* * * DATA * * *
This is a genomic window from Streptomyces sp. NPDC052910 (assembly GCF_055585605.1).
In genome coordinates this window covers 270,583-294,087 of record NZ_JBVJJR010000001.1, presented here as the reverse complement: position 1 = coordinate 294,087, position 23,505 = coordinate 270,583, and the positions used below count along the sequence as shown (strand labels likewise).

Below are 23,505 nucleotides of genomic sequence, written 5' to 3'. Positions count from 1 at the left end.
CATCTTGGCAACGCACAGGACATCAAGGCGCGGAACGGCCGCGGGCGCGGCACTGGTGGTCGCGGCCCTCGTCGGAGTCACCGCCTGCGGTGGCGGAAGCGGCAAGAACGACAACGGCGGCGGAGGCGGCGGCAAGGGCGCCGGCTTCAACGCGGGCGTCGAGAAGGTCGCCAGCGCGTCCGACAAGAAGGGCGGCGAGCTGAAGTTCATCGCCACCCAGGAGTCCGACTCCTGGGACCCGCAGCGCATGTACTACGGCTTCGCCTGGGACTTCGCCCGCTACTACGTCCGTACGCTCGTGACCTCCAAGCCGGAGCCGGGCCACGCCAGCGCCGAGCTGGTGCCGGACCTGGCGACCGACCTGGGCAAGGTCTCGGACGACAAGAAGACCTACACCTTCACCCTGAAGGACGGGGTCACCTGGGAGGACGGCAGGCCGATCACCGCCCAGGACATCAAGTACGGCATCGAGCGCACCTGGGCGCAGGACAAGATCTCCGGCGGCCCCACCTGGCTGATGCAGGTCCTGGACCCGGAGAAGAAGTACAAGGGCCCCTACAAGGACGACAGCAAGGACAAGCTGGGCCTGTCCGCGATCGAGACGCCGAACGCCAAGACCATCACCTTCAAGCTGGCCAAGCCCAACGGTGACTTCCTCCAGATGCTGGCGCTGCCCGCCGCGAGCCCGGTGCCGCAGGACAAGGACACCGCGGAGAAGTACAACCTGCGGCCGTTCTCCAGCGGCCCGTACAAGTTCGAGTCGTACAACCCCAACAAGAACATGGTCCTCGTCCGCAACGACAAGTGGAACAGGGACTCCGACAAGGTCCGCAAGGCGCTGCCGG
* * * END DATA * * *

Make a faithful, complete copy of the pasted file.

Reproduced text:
This is a genomic window from Streptomyces sp. NPDC052910 (assembly GCF_055585605.1).
In genome coordinates this window covers 270,583-294,087 of record NZ_JBVJJR010000001.1, presented here as the reverse complement: position 1 = coordinate 294,087, position 23,505 = coordinate 270,583, and the positions used below count along the sequence as shown (strand labels likewise).

Below are 23,505 nucleotides of genomic sequence, written 5' to 3'. Positions count from 1 at the left end.
CATCTTGGCAACGCACAGGACATCAAGGCGCGGAACGGCCGCGGGCGCGGCACTGGTGGTCGCGGCCCTCGTCGGAGTCACCGCCTGCGGTGGCGGAAGCGGCAAGAACGACAACGGCGGCGGAGGCGGCGGCAAGGGCGCCGGCTTCAACGCGGGCGTCGAGAAGGTCGCCAGCGCGTCCGACAAGAAGGGCGGCGAGCTGAAGTTCATCGCCACCCAGGAGTCCGACTCCTGGGACCCGCAGCGCATGTACTACGGCTTCGCCTGGGACTTCGCCCGCTACTACGTCCGTACGCTCGTGACCTCCAAGCCGGAGCCGGGCCACGCCAGCGCCGAGCTGGTGCCGGACCTGGCGACCGACCTGGGCAAGGTCTCGGACGACAAGAAGACCTACACCTTCACCCTGAAGGACGGGGTCACCTGGGAGGACGGCAGGCCGATCACCGCCCAGGACATCAAGTACGGCATCGAGCGCACCTGGGCGCAGGACAAGATCTCCGGCGGCCCCACCTGGCTGATGCAGGTCCTGGACCCGGAGAAGAAGTACAAGGGCCCCTACAAGGACGACAGCAAGGACAAGCTGGGCCTGTCCGCGATCGAGACGCCGAACGCCAAGACCATCACCTTCAAGCTGGCCAAGCCCAACGGTGACTTCCTCCAGATGCTGGCGCTGCCCGCCGCGAGCCCGGTGCCGCAGGACAAGGACACCGCGGAGAAGTACAACCTGCGGCCGTTCTCCAGCGGCCCGTACAAGTTCGAGTCGTACAACCCCAACAAGAACATGGTCCTCGTCCGCAACGACAAGTGGAACAGGGACTCCGACAAGGTCCGCAAGGCGCTGCCGG